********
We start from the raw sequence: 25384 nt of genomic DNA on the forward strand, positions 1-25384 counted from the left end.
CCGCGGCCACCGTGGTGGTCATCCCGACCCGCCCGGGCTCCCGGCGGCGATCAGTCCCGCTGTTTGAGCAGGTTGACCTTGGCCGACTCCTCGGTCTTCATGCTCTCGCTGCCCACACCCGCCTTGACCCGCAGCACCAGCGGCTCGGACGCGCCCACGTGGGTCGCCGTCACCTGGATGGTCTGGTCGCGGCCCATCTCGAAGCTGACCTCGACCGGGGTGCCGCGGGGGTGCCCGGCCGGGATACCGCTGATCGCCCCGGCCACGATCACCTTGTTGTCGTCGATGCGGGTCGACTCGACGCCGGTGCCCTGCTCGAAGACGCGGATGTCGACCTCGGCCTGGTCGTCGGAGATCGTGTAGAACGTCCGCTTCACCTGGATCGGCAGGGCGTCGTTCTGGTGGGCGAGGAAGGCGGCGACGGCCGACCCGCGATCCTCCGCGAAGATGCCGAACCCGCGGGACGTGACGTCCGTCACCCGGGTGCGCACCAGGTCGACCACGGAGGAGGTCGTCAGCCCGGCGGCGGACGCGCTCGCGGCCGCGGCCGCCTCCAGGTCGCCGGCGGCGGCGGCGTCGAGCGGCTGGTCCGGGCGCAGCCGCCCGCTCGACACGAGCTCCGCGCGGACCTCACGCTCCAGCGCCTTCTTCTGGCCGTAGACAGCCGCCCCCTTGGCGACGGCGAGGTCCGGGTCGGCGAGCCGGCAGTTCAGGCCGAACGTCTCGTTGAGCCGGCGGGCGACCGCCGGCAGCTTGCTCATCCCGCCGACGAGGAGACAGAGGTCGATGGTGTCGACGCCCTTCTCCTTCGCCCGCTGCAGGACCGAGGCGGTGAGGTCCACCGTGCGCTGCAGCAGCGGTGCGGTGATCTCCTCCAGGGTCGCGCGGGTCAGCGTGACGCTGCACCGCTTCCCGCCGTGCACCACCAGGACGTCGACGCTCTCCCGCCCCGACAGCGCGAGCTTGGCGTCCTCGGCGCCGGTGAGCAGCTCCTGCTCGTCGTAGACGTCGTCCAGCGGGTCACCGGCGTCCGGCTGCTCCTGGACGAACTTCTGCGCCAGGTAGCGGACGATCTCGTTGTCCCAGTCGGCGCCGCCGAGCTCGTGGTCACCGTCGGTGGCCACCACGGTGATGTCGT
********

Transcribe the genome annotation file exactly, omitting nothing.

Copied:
We start from the raw sequence: 25384 nt of genomic DNA on the forward strand, positions 1-25384 counted from the left end.
CCGCGGCCACCGTGGTGGTCATCCCGACCCGCCCGGGCTCCCGGCGGCGATCAGTCCCGCTGTTTGAGCAGGTTGACCTTGGCCGACTCCTCGGTCTTCATGCTCTCGCTGCCCACACCCGCCTTGACCCGCAGCACCAGCGGCTCGGACGCGCCCACGTGGGTCGCCGTCACCTGGATGGTCTGGTCGCGGCCCATCTCGAAGCTGACCTCGACCGGGGTGCCGCGGGGGTGCCCGGCCGGGATACCGCTGATCGCCCCGGCCACGATCACCTTGTTGTCGTCGATGCGGGTCGACTCGACGCCGGTGCCCTGCTCGAAGACGCGGATGTCGACCTCGGCCTGGTCGTCGGAGATCGTGTAGAACGTCCGCTTCACCTGGATCGGCAGGGCGTCGTTCTGGTGGGCGAGGAAGGCGGCGACGGCCGACCCGCGATCCTCCGCGAAGATGCCGAACCCGCGGGACGTGACGTCCGTCACCCGGGTGCGCACCAGGTCGACCACGGAGGAGGTCGTCAGCCCGGCGGCGGACGCGCTCGCGGCCGCGGCCGCCTCCAGGTCGCCGGCGGCGGCGGCGTCGAGCGGCTGGTCCGGGCGCAGCCGCCCGCTCGACACGAGCTCCGCGCGGACCTCACGCTCCAGCGCCTTCTTCTGGCCGTAGACAGCCGCCCCCTTGGCGACGGCGAGGTCCGGGTCGGCGAGCCGGCAGTTCAGGCCGAACGTCTCGTTGAGCCGGCGGGCGACCGCCGGCAGCTTGCTCATCCCGCCGACGAGGAGACAGAGGTCGATGGTGTCGACGCCCTTCTCCTTCGCCCGCTGCAGGACCGAGGCGGTGAGGTCCACCGTGCGCTGCAGCAGCGGTGCGGTGATCTCCTCCAGGGTCGCGCGGGTCAGCGTGACGCTGCACCGCTTCCCGCCGTGCACCACCAGGACGTCGACGCTCTCCCGCCCCGACAGCGCGAGCTTGGCGTCCTCGGCGCCGGTGAGCAGCTCCTGCTCGTCGTAGACGTCGTCCAGCGGGTCACCGGCGTCCGGCTGCTCCTGGACGAACTTCTGCGCCAGGTAGCGGACGATCTCGTTGTCCCAGTCGGCGCCGCCGAGCTCGTGGTCACCGTCGGTGGCCACCACGGTGATGTCGT